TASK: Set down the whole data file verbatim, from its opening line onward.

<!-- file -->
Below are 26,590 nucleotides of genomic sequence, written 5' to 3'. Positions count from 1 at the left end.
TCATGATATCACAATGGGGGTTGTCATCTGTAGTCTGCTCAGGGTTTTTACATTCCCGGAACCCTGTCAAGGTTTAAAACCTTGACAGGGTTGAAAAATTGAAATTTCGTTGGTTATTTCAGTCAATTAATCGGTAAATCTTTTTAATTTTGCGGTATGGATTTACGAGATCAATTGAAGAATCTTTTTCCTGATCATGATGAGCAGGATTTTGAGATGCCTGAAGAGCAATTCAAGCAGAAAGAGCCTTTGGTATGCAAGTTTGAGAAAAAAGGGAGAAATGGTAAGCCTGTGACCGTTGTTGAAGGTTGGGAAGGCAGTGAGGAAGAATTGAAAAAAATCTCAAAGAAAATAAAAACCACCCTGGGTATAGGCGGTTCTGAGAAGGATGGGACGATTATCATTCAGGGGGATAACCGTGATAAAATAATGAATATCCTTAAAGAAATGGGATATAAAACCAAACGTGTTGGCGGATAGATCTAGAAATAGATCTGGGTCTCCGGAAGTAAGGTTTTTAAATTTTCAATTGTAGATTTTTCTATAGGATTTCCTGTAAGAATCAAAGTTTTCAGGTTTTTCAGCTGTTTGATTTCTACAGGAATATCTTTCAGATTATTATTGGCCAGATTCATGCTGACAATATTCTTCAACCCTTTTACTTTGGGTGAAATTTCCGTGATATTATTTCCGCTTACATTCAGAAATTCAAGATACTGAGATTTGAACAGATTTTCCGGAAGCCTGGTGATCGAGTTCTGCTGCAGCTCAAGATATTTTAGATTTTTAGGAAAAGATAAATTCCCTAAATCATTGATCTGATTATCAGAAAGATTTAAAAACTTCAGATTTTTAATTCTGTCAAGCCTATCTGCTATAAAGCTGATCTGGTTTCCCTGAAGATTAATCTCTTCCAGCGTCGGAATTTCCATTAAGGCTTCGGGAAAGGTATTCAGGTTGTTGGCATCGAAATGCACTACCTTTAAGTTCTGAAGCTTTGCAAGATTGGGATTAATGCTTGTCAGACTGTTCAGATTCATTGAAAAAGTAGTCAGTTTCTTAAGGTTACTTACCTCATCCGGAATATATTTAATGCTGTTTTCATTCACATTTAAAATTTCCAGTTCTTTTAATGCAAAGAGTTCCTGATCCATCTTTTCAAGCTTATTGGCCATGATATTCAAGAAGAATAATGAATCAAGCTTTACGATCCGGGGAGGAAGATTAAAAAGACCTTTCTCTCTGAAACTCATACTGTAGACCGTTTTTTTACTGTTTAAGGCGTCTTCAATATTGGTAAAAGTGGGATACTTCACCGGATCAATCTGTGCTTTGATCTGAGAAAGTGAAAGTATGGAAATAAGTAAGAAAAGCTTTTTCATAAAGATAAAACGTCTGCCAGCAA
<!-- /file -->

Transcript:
Below are 26,590 nucleotides of genomic sequence, written 5' to 3'. Positions count from 1 at the left end.
TCATGATATCACAATGGGGGTTGTCATCTGTAGTCTGCTCAGGGTTTTTACATTCCCGGAACCCTGTCAAGGTTTAAAACCTTGACAGGGTTGAAAAATTGAAATTTCGTTGGTTATTTCAGTCAATTAATCGGTAAATCTTTTTAATTTTGCGGTATGGATTTACGAGATCAATTGAAGAATCTTTTTCCTGATCATGATGAGCAGGATTTTGAGATGCCTGAAGAGCAATTCAAGCAGAAAGAGCCTTTGGTATGCAAGTTTGAGAAAAAAGGGAGAAATGGTAAGCCTGTGACCGTTGTTGAAGGTTGGGAAGGCAGTGAGGAAGAATTGAAAAAAATCTCAAAGAAAATAAAAACCACCCTGGGTATAGGCGGTTCTGAGAAGGATGGGACGATTATCATTCAGGGGGATAACCGTGATAAAATAATGAATATCCTTAAAGAAATGGGATATAAAACCAAACGTGTTGGCGGATAGATCTAGAAATAGATCTGGGTCTCCGGAAGTAAGGTTTTTAAATTTTCAATTGTAGATTTTTCTATAGGATTTCCTGTAAGAATCAAAGTTTTCAGGTTTTTCAGCTGTTTGATTTCTACAGGAATATCTTTCAGATTATTATTGGCCAGATTCATGCTGACAATATTCTTCAACCCTTTTACTTTGGGTGAAATTTCCGTGATATTATTTCCGCTTACATTCAGAAATTCAAGATACTGAGATTTGAACAGATTTTCCGGAAGCCTGGTGATCGAGTTCTGCTGCAGCTCAAGATATTTTAGATTTTTAGGAAAAGATAAATTCCCTAAATCATTGATCTGATTATCAGAAAGATTTAAAAACTTCAGATTTTTAATTCTGTCAAGCCTATCTGCTATAAAGCTGATCTGGTTTCCCTGAAGATTAATCTCTTCCAGCGTCGGAATTTCCATTAAGGCTTCGGGAAAGGTATTCAGGTTGTTGGCATCGAAATGCACTACCTTTAAGTTCTGAAGCTTTGCAAGATTGGGATTAATGCTTGTCAGACTGTTCAGATTCATTGAAAAAGTAGTCAGTTTCTTAAGGTTACTTACCTCATCCGGAATATATTTAATGCTGTTTTCATTCACATTTAAAATTTCCAGTTCTTTTAATGCAAAGAGTTCCTGATCCATCTTTTCAAGCTTATTGGCCATGATATTCAAGAAGAATAATGAATCAAGCTTTACGATCCGGGGAGGAAGATTAAAAAGACCTTTCTCTCTGAAACTCATACTGTAGACCGTTTTTTTACTGTTTAAGGCGTCTTCAATATTGGTAAAAGTGGGATACTTCACCGGATCAATCTGTGCTTTGATCTGAGAAAGTGAAAGTATGGAAATAAGTAAGAAAAGCTTTTTCATAAAGATAAAACGTCTGCCAGCAA